When I was in graduate school, my top priority was crystal clear to me: getting out with a Ph.D. Other people described me as “focused like a laser beam” on that goal. In retrospect, I may have been too focused. There is more to life than graduate work. Keeping your health and sanity intact are both vital to achieving the primary goal of getting out alive.
Earning a Ph.D. is a lot like running a marathon. You have to learn to pace yourself and take care of your body if you want to reach the finish line. Unfortunately, students often act more like sprinters than long distance runners. They are highly productive for awhile, then fall by the wayside because they aren’t eating correctly, exercising, taking time out to recharge their batteries, etc. You maximize your long-term productivity by not ignoring those other aspects. While I was in graduate school, I took time out to travel the East Coast, from Boston down to Orlando. That was an important part of keeping my stress level down and recharging my batteries. I also did some running and circuit training for exercise. For shorter breaks, I shot nerf basketballs at a tiny hoop mounted in the lab and kept a guitar in my office. When all is said and done, you need to simply figure out what works for you.
Repetitive Strain Injury (RSI) is a major occupational hazard in our industry – one that few of us starting out ever consider. We often think that we are invincible – machines that can run off coffee and whatever free food we can find at seminars or can be microwaved in 2 minutes. Unfortunately, when you look at the common tasks we do, it is easy to see how RSI can impact us. Carpal Tunnel Syndrome is just one type of RSI. If you do not know how to set up your workspace for good ergonomics – it’s definitely worth a Google! Over a dozen of my friends and coworkers have been afflicted with this problem. In severe cases, RSI can be a career-ending injury. If you can’t type, it’s rather difficult to write papers or presentations, let alone do basic pipetting and bench work. Don’t freak out – a little bit of prevention goes a long way.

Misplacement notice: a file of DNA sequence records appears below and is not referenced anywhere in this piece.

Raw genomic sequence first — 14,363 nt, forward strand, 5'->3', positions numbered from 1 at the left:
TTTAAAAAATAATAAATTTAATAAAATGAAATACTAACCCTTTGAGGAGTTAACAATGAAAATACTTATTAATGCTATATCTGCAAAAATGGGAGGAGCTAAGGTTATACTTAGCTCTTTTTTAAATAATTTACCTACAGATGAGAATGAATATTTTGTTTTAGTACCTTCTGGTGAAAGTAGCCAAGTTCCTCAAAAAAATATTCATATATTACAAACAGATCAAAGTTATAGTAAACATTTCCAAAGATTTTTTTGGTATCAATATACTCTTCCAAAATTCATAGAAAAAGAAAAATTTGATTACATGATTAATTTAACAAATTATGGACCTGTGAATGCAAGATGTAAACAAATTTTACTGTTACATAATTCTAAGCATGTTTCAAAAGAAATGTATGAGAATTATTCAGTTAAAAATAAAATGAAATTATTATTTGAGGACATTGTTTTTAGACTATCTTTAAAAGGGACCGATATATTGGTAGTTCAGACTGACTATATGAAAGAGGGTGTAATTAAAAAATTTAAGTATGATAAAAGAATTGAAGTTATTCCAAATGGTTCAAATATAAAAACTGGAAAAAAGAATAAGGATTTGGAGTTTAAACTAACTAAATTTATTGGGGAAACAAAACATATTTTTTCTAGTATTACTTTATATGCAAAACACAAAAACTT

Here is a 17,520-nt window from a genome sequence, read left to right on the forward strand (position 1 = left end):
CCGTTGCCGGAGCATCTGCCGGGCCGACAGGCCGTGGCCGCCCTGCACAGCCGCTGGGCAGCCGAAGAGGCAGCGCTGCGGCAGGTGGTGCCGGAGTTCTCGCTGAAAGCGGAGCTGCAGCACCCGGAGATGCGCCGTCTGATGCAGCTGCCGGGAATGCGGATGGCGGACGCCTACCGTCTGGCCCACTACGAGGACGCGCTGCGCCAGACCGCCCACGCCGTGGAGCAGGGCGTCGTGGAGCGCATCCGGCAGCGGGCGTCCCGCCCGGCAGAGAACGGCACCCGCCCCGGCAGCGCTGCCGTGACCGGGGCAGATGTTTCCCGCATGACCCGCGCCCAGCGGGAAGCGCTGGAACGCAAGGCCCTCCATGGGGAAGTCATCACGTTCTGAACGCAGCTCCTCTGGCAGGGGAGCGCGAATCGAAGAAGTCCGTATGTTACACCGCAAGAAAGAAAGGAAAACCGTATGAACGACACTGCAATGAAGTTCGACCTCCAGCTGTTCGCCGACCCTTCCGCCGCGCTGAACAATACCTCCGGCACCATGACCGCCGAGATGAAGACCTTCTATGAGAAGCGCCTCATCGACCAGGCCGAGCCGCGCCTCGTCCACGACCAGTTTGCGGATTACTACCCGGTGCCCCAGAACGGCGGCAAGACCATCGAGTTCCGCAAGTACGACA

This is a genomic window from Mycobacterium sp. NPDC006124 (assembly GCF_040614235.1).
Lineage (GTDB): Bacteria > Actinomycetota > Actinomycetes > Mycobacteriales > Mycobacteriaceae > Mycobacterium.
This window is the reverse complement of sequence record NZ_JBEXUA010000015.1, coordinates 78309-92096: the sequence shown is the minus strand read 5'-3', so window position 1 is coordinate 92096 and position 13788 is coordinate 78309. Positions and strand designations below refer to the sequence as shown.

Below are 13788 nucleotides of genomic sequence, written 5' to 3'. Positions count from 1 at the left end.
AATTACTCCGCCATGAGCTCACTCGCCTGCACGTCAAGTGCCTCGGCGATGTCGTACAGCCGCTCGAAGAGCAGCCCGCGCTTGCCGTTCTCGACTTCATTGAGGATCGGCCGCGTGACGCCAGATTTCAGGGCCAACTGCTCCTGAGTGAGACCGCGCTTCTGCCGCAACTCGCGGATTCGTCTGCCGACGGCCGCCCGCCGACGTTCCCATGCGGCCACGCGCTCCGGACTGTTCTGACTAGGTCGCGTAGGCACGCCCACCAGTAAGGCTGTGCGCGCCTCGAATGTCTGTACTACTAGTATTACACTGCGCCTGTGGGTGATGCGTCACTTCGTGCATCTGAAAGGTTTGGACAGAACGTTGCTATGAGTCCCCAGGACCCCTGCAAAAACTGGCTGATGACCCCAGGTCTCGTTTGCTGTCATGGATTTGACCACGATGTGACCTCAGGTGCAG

Put a post-it note that reminds you to sit up straighter or walk around. Download an pedometer app – most people are shocked at how little they walk in a day.
Stretch your hands and your shoulders. My favorites include: Doorway: This stretches the pecs and shoulder. Hold elbow at a right angle, and place forearm along door frame, as shown. Lunge forward, keeping chest and hips facing squarely forward. Hold 30-60 seconds. Try holding arms at different angles. Repeat on other side. Wall: Extend the arm along a wall, with arm parallel to the ground and palm facing wall. Attempt to open chest so that shoulders are perpendicular to arm. Extend fingers and palm away from wall as much as possible. Hold for 30-60 seconds.
Oh and most importantly – take it easy on the coffee -a bit of water can go a long way.
Listen, we’ve been there. There is always a mountain of pressure to do one more experiment, read a few more papers… It’s easy to lose sight of the big picture. Don’t forget to keep in touch with the “real world,” to remind yourself that the graduate student population is not representative of humanity in general, and to keep perspective. You got into graduate school because you have already shown to your professors that you have potential and skills that are not typical among most college students or much of the population in general – don’t forget that. Take a few steps to thank your body for carrying your super-genius mind all the time… remember – grad school is a marathon.